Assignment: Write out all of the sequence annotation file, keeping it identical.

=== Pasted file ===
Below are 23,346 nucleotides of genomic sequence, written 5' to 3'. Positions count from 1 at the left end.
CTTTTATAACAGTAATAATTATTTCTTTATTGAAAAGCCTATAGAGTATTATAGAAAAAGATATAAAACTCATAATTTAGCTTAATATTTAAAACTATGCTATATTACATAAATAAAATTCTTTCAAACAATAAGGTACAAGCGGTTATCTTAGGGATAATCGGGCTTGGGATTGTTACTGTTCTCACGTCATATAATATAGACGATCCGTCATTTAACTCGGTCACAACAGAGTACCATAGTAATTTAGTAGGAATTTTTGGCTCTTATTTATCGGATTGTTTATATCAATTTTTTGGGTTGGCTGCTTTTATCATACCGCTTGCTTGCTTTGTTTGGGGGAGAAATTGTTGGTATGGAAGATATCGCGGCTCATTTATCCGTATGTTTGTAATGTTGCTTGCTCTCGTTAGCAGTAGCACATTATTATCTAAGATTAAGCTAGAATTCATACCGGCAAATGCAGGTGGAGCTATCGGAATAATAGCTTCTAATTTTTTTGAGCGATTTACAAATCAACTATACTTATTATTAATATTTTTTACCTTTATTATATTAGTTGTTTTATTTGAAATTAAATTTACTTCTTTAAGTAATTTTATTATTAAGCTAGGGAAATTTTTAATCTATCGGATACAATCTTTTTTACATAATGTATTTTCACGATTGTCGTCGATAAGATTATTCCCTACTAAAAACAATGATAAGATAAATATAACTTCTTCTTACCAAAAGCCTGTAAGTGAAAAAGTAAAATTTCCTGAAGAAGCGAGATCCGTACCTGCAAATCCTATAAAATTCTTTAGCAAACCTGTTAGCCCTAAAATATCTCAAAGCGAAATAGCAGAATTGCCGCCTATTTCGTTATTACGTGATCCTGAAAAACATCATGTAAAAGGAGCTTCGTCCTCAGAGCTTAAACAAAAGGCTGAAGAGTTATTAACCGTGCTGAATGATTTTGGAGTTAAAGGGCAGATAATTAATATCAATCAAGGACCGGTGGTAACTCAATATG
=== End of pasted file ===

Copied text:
Below are 23,346 nucleotides of genomic sequence, written 5' to 3'. Positions count from 1 at the left end.
CTTTTATAACAGTAATAATTATTTCTTTATTGAAAAGCCTATAGAGTATTATAGAAAAAGATATAAAACTCATAATTTAGCTTAATATTTAAAACTATGCTATATTACATAAATAAAATTCTTTCAAACAATAAGGTACAAGCGGTTATCTTAGGGATAATCGGGCTTGGGATTGTTACTGTTCTCACGTCATATAATATAGACGATCCGTCATTTAACTCGGTCACAACAGAGTACCATAGTAATTTAGTAGGAATTTTTGGCTCTTATTTATCGGATTGTTTATATCAATTTTTTGGGTTGGCTGCTTTTATCATACCGCTTGCTTGCTTTGTTTGGGGGAGAAATTGTTGGTATGGAAGATATCGCGGCTCATTTATCCGTATGTTTGTAATGTTGCTTGCTCTCGTTAGCAGTAGCACATTATTATCTAAGATTAAGCTAGAATTCATACCGGCAAATGCAGGTGGAGCTATCGGAATAATAGCTTCTAATTTTTTTGAGCGATTTACAAATCAACTATACTTATTATTAATATTTTTTACCTTTATTATATTAGTTGTTTTATTTGAAATTAAATTTACTTCTTTAAGTAATTTTATTATTAAGCTAGGGAAATTTTTAATCTATCGGATACAATCTTTTTTACATAATGTATTTTCACGATTGTCGTCGATAAGATTATTCCCTACTAAAAACAATGATAAGATAAATATAACTTCTTCTTACCAAAAGCCTGTAAGTGAAAAAGTAAAATTTCCTGAAGAAGCGAGATCCGTACCTGCAAATCCTATAAAATTCTTTAGCAAACCTGTTAGCCCTAAAATATCTCAAAGCGAAATAGCAGAATTGCCGCCTATTTCGTTATTACGTGATCCTGAAAAACATCATGTAAAAGGAGCTTCGTCCTCAGAGCTTAAACAAAAGGCTGAAGAGTTATTAACCGTGCTGAATGATTTTGGAGTTAAAGGGCAGATAATTAATATCAATCAAGGACCGGTGGTAACTCAATATG